The FDA also enforces the standards authored by the United States Pharmacopeia (USP), a nonprofit organization that uses a expert-committee consensus process to publish guidelines used to recommend best practices for storage, handling, and compounding medications. Guidelines and standards published by USP are intended to ensure the purity, potency, quality, and identity of medications, supplements, and other ingredients used to create compounded prescriptions. Important chapters in USP standards include:
Although the USP has no authority to regulate these standards, they are sometimes used by the FDA, state boards of pharmacy, and state public health departments when permitted by the appropriate administrative procedures governing federal, state, and local governments.
USP General Chapter ‹797› sets guidelines intended to ensure that compounded sterile drugs are prepared safely. USP ‹797› standards may apply to a pharmacy that creates compound sterile medications, including those located in:
The standards may apply, depending on your jurisdiction, to the person compounding sterile preparations, including nurses, pharmacy technicians, pharmacists, physicians, and any other allied health professional. Chapter ‹797› was drafted as a tool for state and federal agencies to use in the protection of public health and safety. These guidelines exist in an effort to prevent risks and deaths of patients by avoiding the following health concerns in compound sterile preparations:
Compliance with USP ‹797› for compounding pharmacies can be challenging, but specific policies and the implementation of these policies can ensure compliance. Any pharmacy that is subject to complex and multi-layered regulation, and the laws governing compounding pharmacies can be even more complicated. Working with a compounding pharmacy attorney can help you create a policy that meets the needs of your compounding pharmacy while helping you adhere to state and federal regulations. Creating a system to ensure compliance includes:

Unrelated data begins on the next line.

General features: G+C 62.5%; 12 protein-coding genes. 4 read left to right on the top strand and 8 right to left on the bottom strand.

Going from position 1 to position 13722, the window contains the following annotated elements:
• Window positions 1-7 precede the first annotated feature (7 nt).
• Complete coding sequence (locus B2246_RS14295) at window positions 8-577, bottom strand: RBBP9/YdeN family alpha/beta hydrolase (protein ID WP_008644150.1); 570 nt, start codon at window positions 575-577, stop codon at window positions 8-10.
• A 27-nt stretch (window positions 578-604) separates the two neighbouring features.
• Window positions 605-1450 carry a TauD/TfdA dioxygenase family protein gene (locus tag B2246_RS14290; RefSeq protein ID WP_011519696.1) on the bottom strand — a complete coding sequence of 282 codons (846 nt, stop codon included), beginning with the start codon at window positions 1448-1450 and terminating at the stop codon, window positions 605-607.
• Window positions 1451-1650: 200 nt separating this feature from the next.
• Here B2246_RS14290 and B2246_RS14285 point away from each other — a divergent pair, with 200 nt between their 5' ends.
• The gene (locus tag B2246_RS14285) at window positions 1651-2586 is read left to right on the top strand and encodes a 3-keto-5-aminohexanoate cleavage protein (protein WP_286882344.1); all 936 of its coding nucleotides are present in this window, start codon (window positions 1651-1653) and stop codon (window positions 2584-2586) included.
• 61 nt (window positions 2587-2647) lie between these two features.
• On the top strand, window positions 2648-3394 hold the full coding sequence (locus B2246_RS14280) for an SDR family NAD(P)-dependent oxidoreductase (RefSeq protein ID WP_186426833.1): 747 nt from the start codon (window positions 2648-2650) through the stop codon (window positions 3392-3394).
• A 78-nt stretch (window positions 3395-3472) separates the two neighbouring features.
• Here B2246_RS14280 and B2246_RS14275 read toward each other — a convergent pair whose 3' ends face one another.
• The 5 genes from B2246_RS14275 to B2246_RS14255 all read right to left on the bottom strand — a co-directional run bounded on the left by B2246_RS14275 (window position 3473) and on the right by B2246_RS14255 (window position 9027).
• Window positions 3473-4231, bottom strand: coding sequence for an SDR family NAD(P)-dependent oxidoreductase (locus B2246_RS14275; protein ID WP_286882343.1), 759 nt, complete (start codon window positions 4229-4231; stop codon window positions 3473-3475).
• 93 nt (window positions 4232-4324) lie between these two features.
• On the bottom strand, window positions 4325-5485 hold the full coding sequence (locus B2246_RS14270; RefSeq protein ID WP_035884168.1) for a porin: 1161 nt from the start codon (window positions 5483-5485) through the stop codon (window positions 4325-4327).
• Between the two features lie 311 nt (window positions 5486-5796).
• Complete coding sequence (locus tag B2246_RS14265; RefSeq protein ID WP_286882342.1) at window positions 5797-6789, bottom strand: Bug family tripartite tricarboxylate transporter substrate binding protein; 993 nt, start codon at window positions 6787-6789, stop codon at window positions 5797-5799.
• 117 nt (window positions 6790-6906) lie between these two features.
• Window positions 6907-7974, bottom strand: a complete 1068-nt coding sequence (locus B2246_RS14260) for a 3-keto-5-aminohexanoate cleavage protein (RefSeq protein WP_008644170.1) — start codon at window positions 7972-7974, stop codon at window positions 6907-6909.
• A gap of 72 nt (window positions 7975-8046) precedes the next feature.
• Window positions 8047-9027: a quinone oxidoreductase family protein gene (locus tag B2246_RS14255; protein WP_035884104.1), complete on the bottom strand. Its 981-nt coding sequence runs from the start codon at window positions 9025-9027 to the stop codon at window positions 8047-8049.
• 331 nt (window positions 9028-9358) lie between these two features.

The old guidelines for USP ‹797› divided risk levels according to the risk level of the pharmaceutical compounds themselves. After revision, USP ‹797› determines the risk level of sterile compounded preparations based on of the facility in which they are made and the length of time within which the compounded preparations must be used. Category 1 sterile compounds have shorter Beyond Use Dates (BUDs) and may be prepared in an unclassified segregated compounding area. Category 2 sterile compounds have longer BUDs and must be prepared in a cleanroom suite. Category 3 sterile compounds are those that may be assigned longer BUDs than the limits for Category 1 or Category 2 CSPs, up to 180 days, if additional requirements are met.
For a compounding pharmacy to determine its compliance obligations, it has to first know what facilities are required for the services that it provides or will provide. An attorney can help your compounding pharmacy understand the requirements for the compounded medications you make or the type of location that you already have or may need. Our attorneys can then help you create and implement a policy to comply as well as train your staff on those policies.